People who prefer to spend their nights at the club rather than in the concert hall can now listen to Apple Music’s spatial audio feature. Today, the service is offering DJ mixes in Dolby Atmos, which promises a more immersive dance music experience — not quite as intense as sweating through an all-night rave, but still a step up from the norm. In addition to an enhanced One Mix set from Detroit techno legend Jeff Mills, the initiative will feature 15 Boiler Room sets from artists such as Boys Noize and The Blessed Madonna.
You can expect more spatial audio mixes through the year, including monthly One Mix episodes and Boiler Room albums, among other things. Apple hasn’t teased any upcoming artists, though it has promised the “finest DJs” from the dance and electronic music genres in the coming months.
The only headphones that automatically enable spatial audio are the Apple AirPods and a few Beats headphones. You can use third-party equipment capable of supporting the game, but you must manually enable support and forego head tracking.
Not surprisingly, Apple has expanded Atmos support to include those who like to mix and scratch their own music. In theory, knowing that a favorite DJ might create an Atmos mix that you won’t be able to find on competing services makes you more likely to keep your Apple Music subscription. Apple Music and AirPods, of course, are selling points for spatial audio. But electronic artists were among the first to embrace surround sound, as anyone who has seen one of Amon Tobin’s concerts can attest.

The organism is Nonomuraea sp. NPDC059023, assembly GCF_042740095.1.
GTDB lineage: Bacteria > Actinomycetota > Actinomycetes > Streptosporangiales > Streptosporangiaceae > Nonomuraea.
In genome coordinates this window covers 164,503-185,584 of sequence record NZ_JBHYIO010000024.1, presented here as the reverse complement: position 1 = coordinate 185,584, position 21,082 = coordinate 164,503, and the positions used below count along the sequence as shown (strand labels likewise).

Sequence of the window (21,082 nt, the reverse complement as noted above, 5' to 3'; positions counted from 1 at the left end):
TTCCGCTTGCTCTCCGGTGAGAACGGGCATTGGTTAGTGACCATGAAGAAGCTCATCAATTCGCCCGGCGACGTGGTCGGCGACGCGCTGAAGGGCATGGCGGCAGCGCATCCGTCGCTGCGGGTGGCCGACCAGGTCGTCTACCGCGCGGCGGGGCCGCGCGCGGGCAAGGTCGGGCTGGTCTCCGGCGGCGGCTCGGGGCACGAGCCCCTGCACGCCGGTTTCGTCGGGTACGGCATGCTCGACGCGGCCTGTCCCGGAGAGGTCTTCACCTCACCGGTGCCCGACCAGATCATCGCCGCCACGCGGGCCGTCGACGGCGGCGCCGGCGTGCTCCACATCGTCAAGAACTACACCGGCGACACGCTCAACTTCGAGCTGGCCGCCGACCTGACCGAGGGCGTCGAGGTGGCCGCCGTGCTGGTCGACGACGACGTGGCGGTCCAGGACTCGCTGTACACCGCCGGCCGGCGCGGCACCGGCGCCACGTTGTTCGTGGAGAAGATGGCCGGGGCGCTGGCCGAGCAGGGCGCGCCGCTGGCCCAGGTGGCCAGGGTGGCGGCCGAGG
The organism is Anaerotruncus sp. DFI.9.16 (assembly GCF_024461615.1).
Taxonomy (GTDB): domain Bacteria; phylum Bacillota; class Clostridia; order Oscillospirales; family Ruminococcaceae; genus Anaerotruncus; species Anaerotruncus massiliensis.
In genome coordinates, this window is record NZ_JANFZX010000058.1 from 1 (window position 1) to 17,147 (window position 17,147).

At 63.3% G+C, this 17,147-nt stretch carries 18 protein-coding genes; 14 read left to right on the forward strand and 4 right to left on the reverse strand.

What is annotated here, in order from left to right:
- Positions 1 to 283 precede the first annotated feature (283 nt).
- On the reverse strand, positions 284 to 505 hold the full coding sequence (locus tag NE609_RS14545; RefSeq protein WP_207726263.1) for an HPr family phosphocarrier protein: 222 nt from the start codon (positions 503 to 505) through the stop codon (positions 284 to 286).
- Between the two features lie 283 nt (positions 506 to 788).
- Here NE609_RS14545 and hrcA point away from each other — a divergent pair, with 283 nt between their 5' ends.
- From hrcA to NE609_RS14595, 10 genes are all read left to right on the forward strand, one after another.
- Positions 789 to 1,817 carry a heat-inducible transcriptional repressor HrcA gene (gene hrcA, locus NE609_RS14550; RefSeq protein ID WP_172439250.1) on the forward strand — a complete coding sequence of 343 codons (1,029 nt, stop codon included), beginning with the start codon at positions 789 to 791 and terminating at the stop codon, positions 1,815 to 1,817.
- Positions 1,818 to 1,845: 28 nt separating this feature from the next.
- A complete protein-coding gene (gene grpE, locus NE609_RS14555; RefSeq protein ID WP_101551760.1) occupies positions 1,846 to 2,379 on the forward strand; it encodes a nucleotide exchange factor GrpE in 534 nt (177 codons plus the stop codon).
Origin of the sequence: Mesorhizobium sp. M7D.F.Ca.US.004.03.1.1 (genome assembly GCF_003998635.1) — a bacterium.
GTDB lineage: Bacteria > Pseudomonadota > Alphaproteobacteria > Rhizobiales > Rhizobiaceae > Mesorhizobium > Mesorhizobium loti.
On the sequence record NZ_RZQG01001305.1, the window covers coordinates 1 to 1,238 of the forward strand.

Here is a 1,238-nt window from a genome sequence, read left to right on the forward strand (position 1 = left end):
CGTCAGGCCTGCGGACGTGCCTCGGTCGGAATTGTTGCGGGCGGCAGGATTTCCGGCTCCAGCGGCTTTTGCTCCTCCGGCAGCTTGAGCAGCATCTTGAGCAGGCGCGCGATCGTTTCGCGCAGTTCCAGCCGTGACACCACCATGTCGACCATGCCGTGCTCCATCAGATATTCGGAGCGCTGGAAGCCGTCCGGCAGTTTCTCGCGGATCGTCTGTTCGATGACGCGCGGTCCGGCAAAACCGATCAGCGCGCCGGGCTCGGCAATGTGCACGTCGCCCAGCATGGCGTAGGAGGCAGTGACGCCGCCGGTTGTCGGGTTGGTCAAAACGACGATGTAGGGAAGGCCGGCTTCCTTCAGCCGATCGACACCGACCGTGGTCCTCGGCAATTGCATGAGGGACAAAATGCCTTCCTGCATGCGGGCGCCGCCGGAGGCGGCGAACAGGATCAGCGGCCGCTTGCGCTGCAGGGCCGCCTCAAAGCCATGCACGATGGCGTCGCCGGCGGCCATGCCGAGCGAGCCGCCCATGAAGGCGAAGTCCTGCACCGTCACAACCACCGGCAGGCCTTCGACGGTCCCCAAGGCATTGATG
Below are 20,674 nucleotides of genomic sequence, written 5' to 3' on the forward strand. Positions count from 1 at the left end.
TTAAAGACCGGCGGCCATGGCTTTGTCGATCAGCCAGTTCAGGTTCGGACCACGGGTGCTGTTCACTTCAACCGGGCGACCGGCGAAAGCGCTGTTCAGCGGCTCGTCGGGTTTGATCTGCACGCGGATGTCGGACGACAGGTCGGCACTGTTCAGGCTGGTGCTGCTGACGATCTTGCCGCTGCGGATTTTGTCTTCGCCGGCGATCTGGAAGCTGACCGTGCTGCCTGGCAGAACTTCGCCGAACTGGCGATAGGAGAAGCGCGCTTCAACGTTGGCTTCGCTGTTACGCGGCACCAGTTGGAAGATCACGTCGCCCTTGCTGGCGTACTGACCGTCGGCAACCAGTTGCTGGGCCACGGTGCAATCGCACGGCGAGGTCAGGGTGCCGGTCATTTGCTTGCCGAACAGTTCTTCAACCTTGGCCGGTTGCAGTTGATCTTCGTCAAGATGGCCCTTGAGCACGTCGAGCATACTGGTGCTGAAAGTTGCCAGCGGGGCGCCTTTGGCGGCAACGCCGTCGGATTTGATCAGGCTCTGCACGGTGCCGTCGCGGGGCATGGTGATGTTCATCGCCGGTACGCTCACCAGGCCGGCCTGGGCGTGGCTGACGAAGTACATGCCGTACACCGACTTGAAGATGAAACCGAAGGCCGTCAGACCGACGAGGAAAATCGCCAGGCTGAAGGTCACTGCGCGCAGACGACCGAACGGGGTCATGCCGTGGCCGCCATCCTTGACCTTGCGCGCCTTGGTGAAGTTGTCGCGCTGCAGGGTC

Apple has already stated that it will make Dolby Atmos content more easily discoverable through curated playlists and special badges. It collaborates with Dolby to make it easier for musicians, producers, and engineers to create music for Dolby Atmos surround sound systems. However, we are unsure of the number of available songs. Apple has stated that “thousands” of songs will be available at the launch but has not provided specific figures. Apple has also said that it collaborates with artists and record labels to bring existing material into the format. Based on the original announcement, we anticipate that more tracks will be added: “regularly.”